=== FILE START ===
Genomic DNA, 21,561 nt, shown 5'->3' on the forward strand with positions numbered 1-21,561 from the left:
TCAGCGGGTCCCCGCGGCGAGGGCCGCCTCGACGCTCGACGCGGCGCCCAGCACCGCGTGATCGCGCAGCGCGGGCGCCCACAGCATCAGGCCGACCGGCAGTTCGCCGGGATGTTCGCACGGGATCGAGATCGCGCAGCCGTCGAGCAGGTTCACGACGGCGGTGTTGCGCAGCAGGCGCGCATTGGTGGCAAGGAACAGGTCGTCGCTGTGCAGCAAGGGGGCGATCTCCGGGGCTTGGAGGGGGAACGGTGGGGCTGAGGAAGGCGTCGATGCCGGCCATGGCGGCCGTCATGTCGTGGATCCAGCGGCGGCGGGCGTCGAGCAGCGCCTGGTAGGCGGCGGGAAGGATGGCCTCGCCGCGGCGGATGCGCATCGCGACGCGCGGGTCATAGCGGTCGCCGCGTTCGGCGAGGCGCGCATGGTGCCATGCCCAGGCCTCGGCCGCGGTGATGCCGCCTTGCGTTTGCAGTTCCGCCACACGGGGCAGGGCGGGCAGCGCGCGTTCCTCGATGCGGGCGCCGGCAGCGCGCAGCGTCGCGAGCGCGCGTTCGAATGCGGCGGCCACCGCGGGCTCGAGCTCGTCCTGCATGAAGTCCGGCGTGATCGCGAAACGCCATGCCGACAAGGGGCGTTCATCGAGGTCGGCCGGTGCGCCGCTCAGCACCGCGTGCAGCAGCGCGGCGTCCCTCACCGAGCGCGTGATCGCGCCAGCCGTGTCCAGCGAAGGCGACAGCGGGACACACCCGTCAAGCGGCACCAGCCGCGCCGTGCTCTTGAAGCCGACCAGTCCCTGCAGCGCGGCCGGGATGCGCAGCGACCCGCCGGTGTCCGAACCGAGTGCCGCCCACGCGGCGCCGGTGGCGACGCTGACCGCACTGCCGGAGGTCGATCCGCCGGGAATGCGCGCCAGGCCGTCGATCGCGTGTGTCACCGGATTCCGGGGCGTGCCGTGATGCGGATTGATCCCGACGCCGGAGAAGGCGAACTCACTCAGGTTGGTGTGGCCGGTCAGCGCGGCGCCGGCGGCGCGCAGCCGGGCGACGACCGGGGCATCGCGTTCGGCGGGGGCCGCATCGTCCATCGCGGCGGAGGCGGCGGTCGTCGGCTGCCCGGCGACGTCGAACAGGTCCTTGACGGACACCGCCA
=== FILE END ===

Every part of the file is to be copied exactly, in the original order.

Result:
Genomic DNA, 21,561 nt, shown 5'->3' on the forward strand with positions numbered 1-21,561 from the left:
TCAGCGGGTCCCCGCGGCGAGGGCCGCCTCGACGCTCGACGCGGCGCCCAGCACCGCGTGATCGCGCAGCGCGGGCGCCCACAGCATCAGGCCGACCGGCAGTTCGCCGGGATGTTCGCACGGGATCGAGATCGCGCAGCCGTCGAGCAGGTTCACGACGGCGGTGTTGCGCAGCAGGCGCGCATTGGTGGCAAGGAACAGGTCGTCGCTGTGCAGCAAGGGGGCGATCTCCGGGGCTTGGAGGGGGAACGGTGGGGCTGAGGAAGGCGTCGATGCCGGCCATGGCGGCCGTCATGTCGTGGATCCAGCGGCGGCGGGCGTCGAGCAGCGCCTGGTAGGCGGCGGGAAGGATGGCCTCGCCGCGGCGGATGCGCATCGCGACGCGCGGGTCATAGCGGTCGCCGCGTTCGGCGAGGCGCGCATGGTGCCATGCCCAGGCCTCGGCCGCGGTGATGCCGCCTTGCGTTTGCAGTTCCGCCACACGGGGCAGGGCGGGCAGCGCGCGTTCCTCGATGCGGGCGCCGGCAGCGCGCAGCGTCGCGAGCGCGCGTTCGAATGCGGCGGCCACCGCGGGCTCGAGCTCGTCCTGCATGAAGTCCGGCGTGATCGCGAAACGCCATGCCGACAAGGGGCGTTCATCGAGGTCGGCCGGTGCGCCGCTCAGCACCGCGTGCAGCAGCGCGGCGTCCCTCACCGAGCGCGTGATCGCGCCAGCCGTGTCCAGCGAAGGCGACAGCGGGACACACCCGTCAAGCGGCACCAGCCGCGCCGTGCTCTTGAAGCCGACCAGTCCCTGCAGCGCGGCCGGGATGCGCAGCGACCCGCCGGTGTCCGAACCGAGTGCCGCCCACGCGGCGCCGGTGGCGACGCTGACCGCACTGCCGGAGGTCGATCCGCCGGGAATGCGCGCCAGGCCGTCGATCGCGTGTGTCACCGGATTCCGGGGCGTGCCGTGATGCGGATTGATCCCGACGCCGGAGAAGGCGAACTCACTCAGGTTGGTGTGGCCGGTCAGCGCGGCGCCGGCGGCGCGCAGCCGGGCGACGACCGGGGCATCGCGTTCGGCGGGGGCCGCATCGTCCATCGCGGCGGAGGCGGCGGTCGTCGGCTGCCCGGCGACGTCGAACAGGTCCTTGACGGACACCGCCA